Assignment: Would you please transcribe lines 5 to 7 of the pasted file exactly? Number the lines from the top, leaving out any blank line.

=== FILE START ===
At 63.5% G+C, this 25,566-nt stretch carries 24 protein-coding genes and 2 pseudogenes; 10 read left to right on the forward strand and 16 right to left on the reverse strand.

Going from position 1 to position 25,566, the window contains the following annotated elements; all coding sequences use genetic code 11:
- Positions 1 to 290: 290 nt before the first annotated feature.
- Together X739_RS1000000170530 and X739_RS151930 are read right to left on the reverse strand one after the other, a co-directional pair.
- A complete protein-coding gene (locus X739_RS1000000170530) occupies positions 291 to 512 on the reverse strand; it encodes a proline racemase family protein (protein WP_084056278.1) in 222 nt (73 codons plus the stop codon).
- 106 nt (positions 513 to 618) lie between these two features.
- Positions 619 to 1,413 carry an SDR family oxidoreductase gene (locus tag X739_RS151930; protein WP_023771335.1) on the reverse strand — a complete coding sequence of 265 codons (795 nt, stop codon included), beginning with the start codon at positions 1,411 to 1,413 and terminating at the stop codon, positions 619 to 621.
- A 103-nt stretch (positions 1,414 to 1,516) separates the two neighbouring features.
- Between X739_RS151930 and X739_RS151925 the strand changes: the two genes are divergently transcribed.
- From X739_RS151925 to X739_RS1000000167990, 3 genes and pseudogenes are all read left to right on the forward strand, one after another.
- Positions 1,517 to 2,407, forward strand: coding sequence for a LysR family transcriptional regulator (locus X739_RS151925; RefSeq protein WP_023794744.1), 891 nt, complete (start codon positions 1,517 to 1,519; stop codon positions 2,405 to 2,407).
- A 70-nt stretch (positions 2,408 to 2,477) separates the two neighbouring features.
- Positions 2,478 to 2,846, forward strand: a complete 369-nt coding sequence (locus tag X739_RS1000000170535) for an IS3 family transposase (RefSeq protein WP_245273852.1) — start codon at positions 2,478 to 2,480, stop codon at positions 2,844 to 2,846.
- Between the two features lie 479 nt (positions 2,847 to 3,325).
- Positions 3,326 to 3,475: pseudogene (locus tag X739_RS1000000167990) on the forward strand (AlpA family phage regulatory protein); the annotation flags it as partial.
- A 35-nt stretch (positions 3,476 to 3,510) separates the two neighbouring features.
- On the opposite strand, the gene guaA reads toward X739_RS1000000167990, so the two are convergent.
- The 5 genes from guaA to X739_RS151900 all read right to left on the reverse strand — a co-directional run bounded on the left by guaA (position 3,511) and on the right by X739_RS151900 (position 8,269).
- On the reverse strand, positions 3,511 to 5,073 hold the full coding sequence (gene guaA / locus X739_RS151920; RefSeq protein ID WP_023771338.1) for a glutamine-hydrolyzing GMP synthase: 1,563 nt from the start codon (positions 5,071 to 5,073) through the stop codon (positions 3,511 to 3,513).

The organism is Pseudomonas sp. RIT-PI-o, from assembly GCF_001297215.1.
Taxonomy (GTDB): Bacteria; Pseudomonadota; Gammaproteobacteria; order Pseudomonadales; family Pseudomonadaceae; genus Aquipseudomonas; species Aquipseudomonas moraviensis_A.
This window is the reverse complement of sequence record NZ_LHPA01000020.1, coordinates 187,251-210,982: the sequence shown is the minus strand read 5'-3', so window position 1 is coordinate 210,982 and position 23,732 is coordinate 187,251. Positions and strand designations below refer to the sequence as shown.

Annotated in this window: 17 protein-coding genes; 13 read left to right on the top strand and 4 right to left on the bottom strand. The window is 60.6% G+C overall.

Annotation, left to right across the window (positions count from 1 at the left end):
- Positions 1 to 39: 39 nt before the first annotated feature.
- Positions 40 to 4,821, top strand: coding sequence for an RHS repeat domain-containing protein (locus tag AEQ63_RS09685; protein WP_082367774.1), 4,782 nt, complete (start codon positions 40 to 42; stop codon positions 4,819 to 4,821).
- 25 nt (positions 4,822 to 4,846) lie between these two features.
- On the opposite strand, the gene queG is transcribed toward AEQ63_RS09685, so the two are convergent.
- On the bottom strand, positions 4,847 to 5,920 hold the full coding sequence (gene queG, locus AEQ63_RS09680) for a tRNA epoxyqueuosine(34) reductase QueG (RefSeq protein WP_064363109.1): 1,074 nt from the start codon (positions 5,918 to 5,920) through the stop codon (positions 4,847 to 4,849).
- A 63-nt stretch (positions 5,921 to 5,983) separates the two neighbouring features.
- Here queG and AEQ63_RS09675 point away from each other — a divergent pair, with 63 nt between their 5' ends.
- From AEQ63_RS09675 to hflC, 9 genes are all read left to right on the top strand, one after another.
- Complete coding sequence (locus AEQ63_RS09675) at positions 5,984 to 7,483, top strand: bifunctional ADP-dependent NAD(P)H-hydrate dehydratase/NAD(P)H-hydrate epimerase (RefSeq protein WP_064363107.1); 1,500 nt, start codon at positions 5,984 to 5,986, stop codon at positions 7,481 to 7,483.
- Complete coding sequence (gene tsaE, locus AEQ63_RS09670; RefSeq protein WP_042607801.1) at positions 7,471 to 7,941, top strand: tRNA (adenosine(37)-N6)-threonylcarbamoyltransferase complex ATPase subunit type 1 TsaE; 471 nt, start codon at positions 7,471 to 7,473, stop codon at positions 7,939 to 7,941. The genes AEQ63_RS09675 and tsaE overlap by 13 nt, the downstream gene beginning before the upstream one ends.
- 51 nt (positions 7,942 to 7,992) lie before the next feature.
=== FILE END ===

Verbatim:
- A complete protein-coding gene (locus X739_RS1000000170530) occupies positions 291 to 512 on the reverse strand; it encodes a proline racemase family protein (protein WP_084056278.1) in 222 nt (73 codons plus the stop codon).
- 106 nt (positions 513 to 618) lie between these two features.
- Positions 619 to 1,413 carry an SDR family oxidoreductase gene (locus tag X739_RS151930; protein WP_023771335.1) on the reverse strand — a complete coding sequence of 265 codons (795 nt, stop codon included), beginning with the start codon at positions 1,411 to 1,413 and terminating at the stop codon, positions 619 to 621.